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Gilad Perez

On the evacuation flight to the Netherlands

The Dutch government's repatriation flight. © DPG/Gilad Perez
The Dutch government's repatriation flight. October 14th, 2023. DPG/Gilad Perez

A Dutch flag, staff wearing orange vests, and clogs at the desk. That’s what Dutch evacuees should look for on Saturday at the Tel Aviv airport. Upon arrival at Ben Gurion Airport, the delegations from Mexico and France must be noticed. The Dutch, American, and British desks are hidden on the second floor.

From vacationers to Israelis with Dutch passports, everyone looks relieved in line for passport control. Some got too hot under their feet. With them, there is satisfaction. Others have double feelings. Thus, Margriet (60) and Sjoerd (65) Rinsma feel relief, but certainly also love for the country where they were already for the 21st time. “Our hearts will always remain here in Israel. When the weather calms down, we’ll just book another flight.”

Margriet and Sjoerd were in Israel for the festivities surrounding the Feast of Tabernacles. As so-called messianic Jews, the two stayed in Jerusalem. Like every other Israeli, on Saturday morning, they were startled by the bloody attack by Hamas, which has already killed more than 1,300 Israelis. “That was quite a shock. But we were not afraid for a second,” says Sjoerd. “Faith helped; after all, we are in the holy land.”

The couple was supposed to fly back to the Netherlands on Wednesday, but that flight was canceled. Then, their return flight with Transavia was scheduled for Saturday, but that too was canceled. In the end, Sjoerd and Margriet flew on Saturday with the defense plane to Eindhoven, and from there, they drove home to Leeuwarden. “The home front was incredibly worried.”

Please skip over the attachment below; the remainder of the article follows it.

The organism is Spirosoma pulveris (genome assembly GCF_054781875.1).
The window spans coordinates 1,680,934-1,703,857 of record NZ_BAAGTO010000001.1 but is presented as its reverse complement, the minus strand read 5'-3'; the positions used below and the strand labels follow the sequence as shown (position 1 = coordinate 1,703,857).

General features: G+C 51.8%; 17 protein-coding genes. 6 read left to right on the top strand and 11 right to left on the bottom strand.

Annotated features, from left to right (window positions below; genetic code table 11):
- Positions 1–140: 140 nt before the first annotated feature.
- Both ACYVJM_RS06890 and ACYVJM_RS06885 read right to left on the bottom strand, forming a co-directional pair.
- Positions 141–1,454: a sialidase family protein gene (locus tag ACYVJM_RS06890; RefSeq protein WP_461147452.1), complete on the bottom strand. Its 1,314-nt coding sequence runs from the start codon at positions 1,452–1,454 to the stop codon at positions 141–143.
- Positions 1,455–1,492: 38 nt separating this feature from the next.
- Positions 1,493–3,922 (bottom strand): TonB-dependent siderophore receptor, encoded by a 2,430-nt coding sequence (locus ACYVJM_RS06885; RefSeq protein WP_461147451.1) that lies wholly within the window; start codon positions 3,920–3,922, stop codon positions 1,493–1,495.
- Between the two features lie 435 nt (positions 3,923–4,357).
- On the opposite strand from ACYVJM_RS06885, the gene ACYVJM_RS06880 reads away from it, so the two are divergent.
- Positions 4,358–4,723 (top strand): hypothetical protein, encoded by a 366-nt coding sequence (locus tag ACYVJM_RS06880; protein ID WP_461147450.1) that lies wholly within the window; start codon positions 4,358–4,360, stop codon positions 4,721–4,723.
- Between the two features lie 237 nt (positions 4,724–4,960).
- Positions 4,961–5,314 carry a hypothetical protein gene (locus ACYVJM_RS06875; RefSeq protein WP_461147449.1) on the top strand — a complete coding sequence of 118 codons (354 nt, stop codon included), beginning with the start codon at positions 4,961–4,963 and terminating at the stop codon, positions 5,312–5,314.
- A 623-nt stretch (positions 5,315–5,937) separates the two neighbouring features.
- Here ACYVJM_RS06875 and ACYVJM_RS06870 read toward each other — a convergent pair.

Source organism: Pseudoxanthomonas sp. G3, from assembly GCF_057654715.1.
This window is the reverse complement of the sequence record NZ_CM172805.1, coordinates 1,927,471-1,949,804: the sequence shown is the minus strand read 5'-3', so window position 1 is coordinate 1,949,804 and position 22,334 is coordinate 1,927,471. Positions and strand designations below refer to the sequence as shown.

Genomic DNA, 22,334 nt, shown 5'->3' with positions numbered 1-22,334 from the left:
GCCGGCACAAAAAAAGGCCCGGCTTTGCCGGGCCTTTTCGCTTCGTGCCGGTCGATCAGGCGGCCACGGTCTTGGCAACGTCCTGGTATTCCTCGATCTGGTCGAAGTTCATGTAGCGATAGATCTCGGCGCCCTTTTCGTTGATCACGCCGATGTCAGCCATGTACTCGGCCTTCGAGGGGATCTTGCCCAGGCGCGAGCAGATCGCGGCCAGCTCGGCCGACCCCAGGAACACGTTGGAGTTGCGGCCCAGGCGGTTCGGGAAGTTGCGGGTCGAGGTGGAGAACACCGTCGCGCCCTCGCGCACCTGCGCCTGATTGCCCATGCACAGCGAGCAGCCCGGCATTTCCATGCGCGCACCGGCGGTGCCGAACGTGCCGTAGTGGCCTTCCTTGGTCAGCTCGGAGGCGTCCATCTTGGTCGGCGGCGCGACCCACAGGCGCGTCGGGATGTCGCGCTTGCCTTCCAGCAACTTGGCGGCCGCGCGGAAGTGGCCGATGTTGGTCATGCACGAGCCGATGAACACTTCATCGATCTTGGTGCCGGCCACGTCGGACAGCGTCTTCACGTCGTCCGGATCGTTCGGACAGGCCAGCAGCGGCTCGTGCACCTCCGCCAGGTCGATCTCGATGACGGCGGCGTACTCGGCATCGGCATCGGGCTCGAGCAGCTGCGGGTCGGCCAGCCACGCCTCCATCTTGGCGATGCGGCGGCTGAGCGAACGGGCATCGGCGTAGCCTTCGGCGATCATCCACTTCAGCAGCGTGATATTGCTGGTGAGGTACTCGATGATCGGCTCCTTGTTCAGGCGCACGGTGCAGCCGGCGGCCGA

650 Dutch people evacuated
The fourth repatriation flight of the Dutch government is less filled than previous flights with 108 evacuees. Since Wednesday, a defense plane has flown daily between Eindhoven and Tel Aviv. Until Saturday, the Dutch government had repatriated more than 650 civilians.

Staff from the Netherlands Worldwide (part of Foreign Affairs) say they are doing everything possible to evacuate everyone. “We continue to call everyone who has registered with the Information Service,” an email states. Military aircraft also regularly take people from other countries. On Saturday, the aircraft also carried 6 people from other European countries.

On Saturday, the holy day of rest in Judaism, the war is felt everywhere. The airport is quieter than usual, but at the same time not deserted. Although many airlines no longer fly into Tel Aviv, many governments feel the obligation to repatriate their citizens.

And then the air alert goes off. Travelers are taken to a so-called safe room to shelter from Hamas’ rockets. The Dutch know how to act. Earlier in the day, the center of Tel Aviv was already rocked by the sirens. The air defense system usually shoots Hamas rockets out of the sky (Iron Dome).

On the plane, one of the German soldiers – the crew consists of both German and Dutch soldiers – says how defense relies on Israeli technology. Partly because of the presence of the Iron Dome and partly because of the Israeli defenses available to their defense aircraft. Missiles are recognized on board by sensors and destroyed by lasers.

‘Oh shit’
Elijah Banks (19) had been in Israel for two months for a language program for Jewish youth. He was not startled by the sirens Saturday morning; he was staying in northern Israel, a bit further away from the Gaza Strip than Tel Aviv. “When I saw it I did think, ‘oh shit.’ My mother called me right away worried.”

Banks enjoyed being in Israel and found it “totally awesome” there. It was therefore far from certain whether he would leave Israel. He hesitated, but decided to apply for this flight anyway. “I had nothing left to do here.” At the airport in Eindhoven, Banks’ entire family is waiting. He doesn’t expect to continue the program in Israel. “Eventually, you want to return, but this might take years. This is already the biggest war since the Yom Kippur War.”

About the Author
As a freelance journalist in Tel Aviv, Gilad closely follows developments in Israel and the territories. He does this for, among others, The Times of Israel (as an social media intern) and Algemeen Dagblad (as correspondent). He has also written several stories for NRC, a Dutch quality newspaper. He attaches great importance to journalistic concepts such as independence and objectivity.
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